“Your sense of humour is like your sexuality,” says Jimmy Carr. “You don’t choose what turns you on, and you don’t choose what makes you laugh.” That involuntary emotional response is the sweet spot that all advertisers aim for, but a bafflingly small number of ads go for laughs.
In conversation with Ogilvy Vice Chairman Rory Sutherland, Carr discussed how in 2015, marketers often can’t do right for doing wrong. There is considerable pressure from right-wing censors on what is inappropriate to say, and equal heat from left-wing liberals on what may or may not be considered insensitive or offensive. Social media has yielded a new phenomenon; “synthetic outrage”, where commentators take grievance with something in an abstract fashion, whether that be to signal their political leanings or to arrogantly speak on the behalf of a marginalised group.
It can take as little as one complaint to get an ad taken off the air. As a result, advertisers are left with a narrow no man’s land, where there is very little wiggle-room when it comes to showing personality. “There’s an element of corporate cowardice,” says Sutherland, “where if you say something interesting, it will offend somebody somewhere, and now that somebody has a platform, be it Twitter or Facebook, to express their outrage… Which is ridiculous as advertising is known for having a culture where you can say something stupid and get a promotion.”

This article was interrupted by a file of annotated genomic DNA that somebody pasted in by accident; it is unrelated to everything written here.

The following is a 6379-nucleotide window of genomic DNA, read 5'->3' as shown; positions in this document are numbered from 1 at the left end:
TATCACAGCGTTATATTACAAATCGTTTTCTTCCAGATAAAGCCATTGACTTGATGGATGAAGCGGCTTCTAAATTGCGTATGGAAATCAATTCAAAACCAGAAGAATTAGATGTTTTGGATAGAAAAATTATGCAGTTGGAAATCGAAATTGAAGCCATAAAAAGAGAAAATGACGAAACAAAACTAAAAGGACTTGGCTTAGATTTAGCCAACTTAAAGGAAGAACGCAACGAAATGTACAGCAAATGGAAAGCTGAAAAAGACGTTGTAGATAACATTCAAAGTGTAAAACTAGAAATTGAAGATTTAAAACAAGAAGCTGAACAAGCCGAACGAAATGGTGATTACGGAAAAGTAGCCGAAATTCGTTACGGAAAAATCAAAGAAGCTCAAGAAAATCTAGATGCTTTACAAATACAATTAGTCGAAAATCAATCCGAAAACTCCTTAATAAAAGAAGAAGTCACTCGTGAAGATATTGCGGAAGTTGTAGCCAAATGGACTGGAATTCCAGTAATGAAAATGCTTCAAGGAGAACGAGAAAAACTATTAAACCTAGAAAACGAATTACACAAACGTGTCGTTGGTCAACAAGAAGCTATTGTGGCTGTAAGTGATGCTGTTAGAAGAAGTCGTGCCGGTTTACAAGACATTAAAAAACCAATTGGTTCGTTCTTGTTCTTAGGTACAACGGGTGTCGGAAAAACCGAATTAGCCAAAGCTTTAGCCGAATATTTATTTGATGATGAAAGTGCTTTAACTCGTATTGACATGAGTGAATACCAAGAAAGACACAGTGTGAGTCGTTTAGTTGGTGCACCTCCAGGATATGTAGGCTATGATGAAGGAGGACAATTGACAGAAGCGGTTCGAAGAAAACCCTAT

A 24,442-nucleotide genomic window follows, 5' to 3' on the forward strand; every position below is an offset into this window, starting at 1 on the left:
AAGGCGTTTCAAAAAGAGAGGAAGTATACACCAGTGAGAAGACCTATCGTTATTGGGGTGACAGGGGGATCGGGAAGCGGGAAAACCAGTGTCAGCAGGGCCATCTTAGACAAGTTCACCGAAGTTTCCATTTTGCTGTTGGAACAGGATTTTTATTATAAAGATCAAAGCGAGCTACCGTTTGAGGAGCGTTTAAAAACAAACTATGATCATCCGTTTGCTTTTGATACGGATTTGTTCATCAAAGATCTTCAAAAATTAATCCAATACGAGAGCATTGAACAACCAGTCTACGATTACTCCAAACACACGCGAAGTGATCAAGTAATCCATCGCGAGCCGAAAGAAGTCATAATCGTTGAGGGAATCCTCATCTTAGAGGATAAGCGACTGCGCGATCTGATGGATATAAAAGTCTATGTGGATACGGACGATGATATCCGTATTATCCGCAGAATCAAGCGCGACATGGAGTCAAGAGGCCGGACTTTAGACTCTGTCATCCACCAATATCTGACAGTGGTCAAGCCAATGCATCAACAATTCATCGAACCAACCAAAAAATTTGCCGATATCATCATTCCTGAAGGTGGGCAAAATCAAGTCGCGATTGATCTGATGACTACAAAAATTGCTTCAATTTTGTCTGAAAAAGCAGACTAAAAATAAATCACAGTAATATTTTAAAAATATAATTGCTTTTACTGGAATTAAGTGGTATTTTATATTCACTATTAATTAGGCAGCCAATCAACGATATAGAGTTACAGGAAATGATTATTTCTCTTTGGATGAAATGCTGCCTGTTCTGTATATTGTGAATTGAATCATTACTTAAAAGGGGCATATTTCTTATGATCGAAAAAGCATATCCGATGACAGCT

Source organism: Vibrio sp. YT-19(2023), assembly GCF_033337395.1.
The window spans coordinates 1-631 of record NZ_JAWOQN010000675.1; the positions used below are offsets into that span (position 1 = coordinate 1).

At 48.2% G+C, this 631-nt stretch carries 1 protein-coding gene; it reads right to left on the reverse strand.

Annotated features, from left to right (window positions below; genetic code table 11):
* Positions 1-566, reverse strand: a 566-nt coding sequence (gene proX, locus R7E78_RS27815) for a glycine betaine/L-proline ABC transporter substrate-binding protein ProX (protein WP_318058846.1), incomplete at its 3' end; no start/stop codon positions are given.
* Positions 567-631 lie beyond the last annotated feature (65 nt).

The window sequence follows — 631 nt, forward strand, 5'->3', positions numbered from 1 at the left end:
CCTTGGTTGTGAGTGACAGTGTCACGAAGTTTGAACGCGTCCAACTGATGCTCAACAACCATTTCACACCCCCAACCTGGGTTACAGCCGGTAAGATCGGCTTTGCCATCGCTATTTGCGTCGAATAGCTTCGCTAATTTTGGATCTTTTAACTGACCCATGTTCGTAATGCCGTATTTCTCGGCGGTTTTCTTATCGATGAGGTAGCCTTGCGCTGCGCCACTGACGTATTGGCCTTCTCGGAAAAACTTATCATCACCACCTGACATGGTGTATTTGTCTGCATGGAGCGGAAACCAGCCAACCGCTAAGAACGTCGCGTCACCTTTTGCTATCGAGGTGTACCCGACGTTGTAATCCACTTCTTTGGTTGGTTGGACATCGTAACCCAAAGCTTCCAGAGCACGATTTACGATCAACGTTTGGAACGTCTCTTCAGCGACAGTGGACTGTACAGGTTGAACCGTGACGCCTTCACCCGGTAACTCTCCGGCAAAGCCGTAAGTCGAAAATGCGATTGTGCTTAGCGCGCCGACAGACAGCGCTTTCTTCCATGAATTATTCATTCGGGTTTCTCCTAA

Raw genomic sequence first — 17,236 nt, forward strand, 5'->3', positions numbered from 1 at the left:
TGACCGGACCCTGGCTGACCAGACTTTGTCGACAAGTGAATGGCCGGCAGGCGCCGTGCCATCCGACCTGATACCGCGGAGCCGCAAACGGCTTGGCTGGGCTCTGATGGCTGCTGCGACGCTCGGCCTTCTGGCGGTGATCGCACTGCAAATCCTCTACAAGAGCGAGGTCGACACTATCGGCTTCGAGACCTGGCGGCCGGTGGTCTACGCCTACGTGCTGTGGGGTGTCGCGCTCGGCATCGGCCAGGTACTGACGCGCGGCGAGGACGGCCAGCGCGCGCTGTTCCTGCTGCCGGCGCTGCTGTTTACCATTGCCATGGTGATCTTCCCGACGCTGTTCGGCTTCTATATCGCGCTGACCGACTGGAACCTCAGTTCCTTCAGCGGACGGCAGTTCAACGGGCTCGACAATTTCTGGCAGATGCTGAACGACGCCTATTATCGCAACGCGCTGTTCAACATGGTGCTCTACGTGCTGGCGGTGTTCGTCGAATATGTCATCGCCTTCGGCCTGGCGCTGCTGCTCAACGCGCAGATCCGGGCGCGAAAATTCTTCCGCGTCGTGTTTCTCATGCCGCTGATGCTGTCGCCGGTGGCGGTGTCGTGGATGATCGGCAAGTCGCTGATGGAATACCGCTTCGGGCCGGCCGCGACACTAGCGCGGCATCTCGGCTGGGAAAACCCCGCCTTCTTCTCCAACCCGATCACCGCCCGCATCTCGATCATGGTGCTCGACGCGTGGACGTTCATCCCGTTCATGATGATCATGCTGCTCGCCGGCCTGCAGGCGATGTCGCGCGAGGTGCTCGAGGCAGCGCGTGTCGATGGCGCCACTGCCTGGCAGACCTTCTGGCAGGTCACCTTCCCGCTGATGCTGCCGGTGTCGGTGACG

Carr himself comes from an ad background; he would work in an agency by day and do stand-up gigs by night. So he understands that getting a funny ad out into the world is a massive achievement in itself, due to the numerous stages of sign-off and excess of analysis involved. Conversely, he says his feedback loop is instantaneous: “I say something on stage, and if people don’t laugh, I say something else.”
Speaking about his own creative process, Carr says that always looking for joke material is actually also a lovely way to look at the world. Apparently, succeeding in finding the funny side of a dark or depressing news story can put you in a good mood for the rest of the day. And if someone finds that joke offensive? “You either believe in freedom of speech or you don’t.”
So what can advertisers do, asks Sutherland, to bring humour back into their campaigns and get consumers to engage? Carr answers the question with another question:“Why don’t agencies hire comedians to work on their funny ads?” The silence in the room is palpable, and it is immediately evident that this simple, obvious solution has never occurred to anyone. “It makes perfect sense,” agrees Sutherland, “after all, we hire musical talent to create music for our campaigns.” Remember this moment, people. Advertising Week Europe 2015 might just go down in history as the point in time where Jimmy Carr disrupted an entire industry.